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"The mission of Special Olympics is to provide year-round sports training and athletic competition in a variety of Olympic-type sports for children and adults with intellectual disabilities, giving them continuing opportunities to develop physical fitness, demonstrate courage, experience joy and participate in a sharing of gifts, skills and friendship with their families, other Special Olympics athletes and the community." - Special Olympics International

 

**All in person Pegasus training on hold starting April 8th, 2021 due to the provincial Stay at Home order. Virtual team sessions every Monday evening are still on!

Hope Haven Pegasus 2021

2021 Competitions

Hope Haven Pegasus Invitational - TBD

 

Important Covid-19 Safety Information

Special Olympics Ontario's Covid-19 Response Plan

About SO Equestrian

Special Olympics Equestrian At Hope Haven

In the Spring of 2020 Ontario's first Special Olympics (SO) Equestrian team was approved, Hope Haven Pegasus!

We are excited to be laying the groundwork for other equestrian centres across Ontario and even Canada to apply for their own teams, creating a national pool of competitors. Thank you to Special Olympics Ontario for supporting our endeavour and the Owen Sound and District community for welcoming our sport within their organization.

Who can participate on the team?

All individuals ages 6 years and up with intellectual disabilities are welcome to join Hope Haven Pegasus. There are opportunities for both mounted riders and unmounted horsemanship participants to both train and compete (180 lbs is currently our weight limit for mounted).

Eligibility Criteria for SO:

  • Typically an IQ score of approximately 70 or below
  • Deficits in general mental abilities which limit and restrict participation and performance in one or more aspects of daily life such as communication, social participation, functioning at school or work, or personal independence, and;
  • Onset during the developmental period (before the age of 18 years).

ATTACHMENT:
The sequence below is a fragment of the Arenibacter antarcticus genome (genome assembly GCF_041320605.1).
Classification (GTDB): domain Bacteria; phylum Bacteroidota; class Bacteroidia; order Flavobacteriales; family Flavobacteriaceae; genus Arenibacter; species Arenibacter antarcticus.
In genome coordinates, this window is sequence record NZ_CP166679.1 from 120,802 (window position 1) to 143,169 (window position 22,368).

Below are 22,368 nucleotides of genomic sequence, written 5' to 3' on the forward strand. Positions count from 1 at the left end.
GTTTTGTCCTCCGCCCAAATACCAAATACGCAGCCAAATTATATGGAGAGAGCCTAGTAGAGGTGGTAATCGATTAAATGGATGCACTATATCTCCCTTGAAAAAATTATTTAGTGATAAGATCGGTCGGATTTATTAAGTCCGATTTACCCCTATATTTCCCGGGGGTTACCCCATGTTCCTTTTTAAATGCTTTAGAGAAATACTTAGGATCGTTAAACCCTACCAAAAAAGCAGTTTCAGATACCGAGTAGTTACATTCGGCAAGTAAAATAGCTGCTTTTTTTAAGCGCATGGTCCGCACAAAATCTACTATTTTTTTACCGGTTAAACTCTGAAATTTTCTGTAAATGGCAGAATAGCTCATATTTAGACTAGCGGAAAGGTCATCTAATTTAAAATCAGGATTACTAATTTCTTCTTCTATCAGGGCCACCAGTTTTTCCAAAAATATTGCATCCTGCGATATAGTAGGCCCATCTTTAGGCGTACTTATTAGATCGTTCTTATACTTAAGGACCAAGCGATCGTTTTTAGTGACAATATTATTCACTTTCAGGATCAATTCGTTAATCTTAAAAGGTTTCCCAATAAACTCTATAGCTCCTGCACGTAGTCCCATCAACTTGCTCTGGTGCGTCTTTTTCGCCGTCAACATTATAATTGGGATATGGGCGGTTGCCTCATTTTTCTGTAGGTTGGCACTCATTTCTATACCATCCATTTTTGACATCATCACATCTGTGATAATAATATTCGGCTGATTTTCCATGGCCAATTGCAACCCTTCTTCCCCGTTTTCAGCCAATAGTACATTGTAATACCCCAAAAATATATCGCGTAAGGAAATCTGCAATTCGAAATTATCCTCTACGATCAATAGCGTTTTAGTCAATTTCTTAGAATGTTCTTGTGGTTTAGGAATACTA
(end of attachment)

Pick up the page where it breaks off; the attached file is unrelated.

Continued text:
Want to participate as an assistant coach/volunteer? Contact our Volunteer Coordinator for more information (volunteer@hopehavencentre.org).

What is the "regular" season format?

Our Hope Haven Pegasus team has the opportunity to train year around. However, the bulk of our training and competitions happens between April and November. You can join at any time thoughout the season that works for you! And yes, if you need to miss some training dates due to vacations that's just fine. Here's what's involved in the SO Equestrian season:

Weekly Lesson(s) - Once per week, individuals will be scheduled into a private or group lesson depending on ability, skill and competition goals.

Full Team Training - One Saturday per month there will be a 2 hour group session involving horsemanship skills such as health, nutrition, communication, barn etiquette, fitness and other fun group activities. **Due to Covid-19, we have been participating in virtual meetings and activities in place of the large group face to face gatherings.

Pegasus Unite! - This is our virtual team gathering offered every Monday evening from 5-6pm hosted by Coach Shannon who is a Recreation Therapist. Until we can get together as a large group in person these virtual gatherings allow us to take part in activities such as horse trivia, fitness, craft projects and more!

Competitions - There will be 3 invitational competitions held throughout the season. This will be the format until other SO equestrian teams form throughtout Ontario. **Due to Covid-19 we are hosting virtual competitions.

Why should I join Special Olympics Equestrian?

Special Olympics is a very special community that fosters inclusivity and health promotion for all abilities. It's an organization that is governed from an international level therefore any sport being offered under their umbrella has to follow very high standards and expectations for their coaches, training programs, facilities and competitions. They also provide health screenings such as dental, vision, feet, and hearing which are areas that research has proven to be overlooked for individuals with intellectual disabilities and can lead to secondary health problems.

Being part of a team encourages socialization, commitment, independence, and grows self confidence. Our Saturday full team sessions will be a chance to expand your knowledge of horse care, general fitness for riding as well as creating life-long friendships. In your weekly lessons and seasonal competitions, you will be able to learn a variety of equestrian disciplines and then be able to show them off to your families, friends and other teammates!

What is the cost?

To provide program accessibility for those with intellectual disabilities who wish to participate, the Special Olympics weekly lesson fee is $45.00 which is the same as our regular Adaptive Riding lesson. There is no cost to our Saturday sessions, virtual programs or competitions at this time as Hope Haven will be seeking donors to offset the extra costs in order to make this an accessible program.

(Note: The actual cost of each lesson is $150 for coaching and training services. Hope Haven regularly seeks donors to offset the remaining $105).

If you require assistance with funding, click here to view some possible community sponsorship options on our Applications & Forms page.